Big impact — proven results

We’ve always known we were making a positive impact on children and empowering them to succeed, and we have the research to back it up.

A Big and Little enjoy their time at a Farmers' Market

Our impact

Each time Big Brothers Big Sisters of CYDC pairs a child with a role model, we start something incredible: a one-to-one relationship built on trust and friendship that can blossom into a future of unlimited potential. And thanks to the first-ever nationwide impact study of a mentoring organization, we have the facts to prove it.

The study

Public/Private Ventures, an independent Philadelphia-based national research organization, looked at over 950 boys and girls from eight Big Brothers Big Sisters agencies across the country selected for their large size and geographic diversity. This study, conducted in 1994 and 1995, is widely considered to be foundational to the mentoring field in general and to Big Brothers Big Sisters Community-Based program in particular.

Approximately half of the children were randomly chosen to be matched with a Big Brother or Big Sister. The others were assigned to a waiting list. The matched children met with their Big Brothers or Big Sisters about three times a month for an average of one year.

Researchers surveyed both the matched and unmatched children, and their parents on two occasions: when they first applied for a Big Brother or Big Sister, and again 18 months later.

The results

Researchers found that after 18 months of spending time with their Bigs, the Little Brothers and Little Sisters, compared to those children not in our program, were:

They also found that the Littles were more confident of their performance in schoolwork and getting along better with their families.

The Big Brothers Big Sisters match

According to the study, our one-to-one matches are the driving force behind making an impact on children. A Big Brothers Big Sisters’ match is carefully administered and held to the strictest standards. Our staff strives for matches that are not only safe and well suited to each child’s needs, but also harmonious and built to last. The entire matching process, from the initial screening to the final pairing—and beyond—is made possible by your financial support.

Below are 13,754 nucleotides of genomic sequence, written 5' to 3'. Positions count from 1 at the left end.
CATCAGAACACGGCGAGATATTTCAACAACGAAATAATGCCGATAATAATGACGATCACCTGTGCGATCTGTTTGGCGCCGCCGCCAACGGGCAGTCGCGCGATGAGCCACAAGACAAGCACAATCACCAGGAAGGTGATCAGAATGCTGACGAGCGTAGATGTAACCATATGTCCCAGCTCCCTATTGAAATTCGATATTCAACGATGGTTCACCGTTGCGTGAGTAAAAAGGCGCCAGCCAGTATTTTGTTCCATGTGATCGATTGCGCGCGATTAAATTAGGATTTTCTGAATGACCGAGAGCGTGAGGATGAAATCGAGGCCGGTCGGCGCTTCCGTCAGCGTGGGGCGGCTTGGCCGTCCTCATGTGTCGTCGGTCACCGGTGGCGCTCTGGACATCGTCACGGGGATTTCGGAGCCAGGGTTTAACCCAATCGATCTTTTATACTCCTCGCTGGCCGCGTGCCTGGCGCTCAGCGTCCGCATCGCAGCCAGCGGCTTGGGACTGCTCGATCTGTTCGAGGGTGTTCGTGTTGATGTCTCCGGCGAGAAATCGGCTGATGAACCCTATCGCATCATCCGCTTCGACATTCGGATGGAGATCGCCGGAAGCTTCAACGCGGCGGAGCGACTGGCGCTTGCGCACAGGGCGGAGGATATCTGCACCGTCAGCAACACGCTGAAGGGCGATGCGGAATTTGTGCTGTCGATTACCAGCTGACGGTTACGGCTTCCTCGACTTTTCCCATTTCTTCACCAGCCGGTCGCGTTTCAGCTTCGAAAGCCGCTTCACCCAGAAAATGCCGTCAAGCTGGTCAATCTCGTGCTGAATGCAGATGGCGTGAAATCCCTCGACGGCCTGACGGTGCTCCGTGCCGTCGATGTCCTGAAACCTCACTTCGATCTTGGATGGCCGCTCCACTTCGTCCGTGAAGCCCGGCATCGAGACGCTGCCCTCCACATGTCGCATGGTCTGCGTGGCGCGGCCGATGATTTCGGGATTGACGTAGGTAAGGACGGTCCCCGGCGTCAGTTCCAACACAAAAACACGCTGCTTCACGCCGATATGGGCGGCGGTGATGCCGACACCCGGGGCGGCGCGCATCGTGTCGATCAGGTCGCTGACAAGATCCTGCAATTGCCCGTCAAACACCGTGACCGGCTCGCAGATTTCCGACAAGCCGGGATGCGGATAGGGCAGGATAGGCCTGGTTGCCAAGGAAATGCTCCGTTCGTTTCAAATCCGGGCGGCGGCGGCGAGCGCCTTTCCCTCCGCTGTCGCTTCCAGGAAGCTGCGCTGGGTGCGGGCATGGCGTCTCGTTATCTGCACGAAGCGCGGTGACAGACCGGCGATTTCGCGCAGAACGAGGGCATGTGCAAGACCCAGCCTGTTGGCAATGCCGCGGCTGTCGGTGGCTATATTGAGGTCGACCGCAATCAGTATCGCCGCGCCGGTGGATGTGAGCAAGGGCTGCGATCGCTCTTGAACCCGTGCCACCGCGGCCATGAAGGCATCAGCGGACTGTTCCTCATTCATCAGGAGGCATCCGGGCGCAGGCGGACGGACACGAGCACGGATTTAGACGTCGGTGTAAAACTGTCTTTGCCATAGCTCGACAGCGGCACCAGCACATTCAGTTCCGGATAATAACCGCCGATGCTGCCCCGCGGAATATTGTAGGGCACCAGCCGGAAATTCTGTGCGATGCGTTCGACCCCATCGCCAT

But don’t just think of us as simply matchmakers. We provide ongoing support and supervision to the Big, the Little, and the Little’s family. We offer training and advice to help ensure that the match is working for everyone involved. And our local agencies like ours even receive our own ongoing training and consulting from the Big Brothers Big Sisters national office. It is this web of support that helps maximize the likelihood that a Big Brothers Big Sisters relationship will thrive.

The study found that Big Brothers Big Sisters’ matches consistently spend more time together, and continue as a match for longer periods, than those in other mentoring programs which Public/Private Ventures has studied.

The impact

According to the study, Big Brothers Big Sisters programs were found to “focus less on specific problems after they occur, and more on meeting youths’ most basic developmental needs.”

The matches that were observed shared everyday activities: eating out, playing sports or attending sports events, going to movies, sightseeing, and just hanging out together.

But what mattered to the children were not the activities. It was the fact that they had a caring adult in their lives. Because they had someone to confide in and to look up to, they were, in turn, doing better in school and at home. And at a time in their lives when even small choices can change the course of their future, the Littles were also avoiding violence and substance abuse.

In addition to the lives of Littles being changed for the better, the impact is contagious.

Public/Private Ventures, a national research organization with more than 30 years of experience in studying child development and social service issues, conducted the independent research.

The study was funded by the Lilly Endowment, the Commonwealth Fund, the Pew Charitable Trusts, and an anonymous donor.

*To read the full study, click here. This is an Adobe .PDF file; to view, print, or save this file, you will need Adobe reader, which you can download here.

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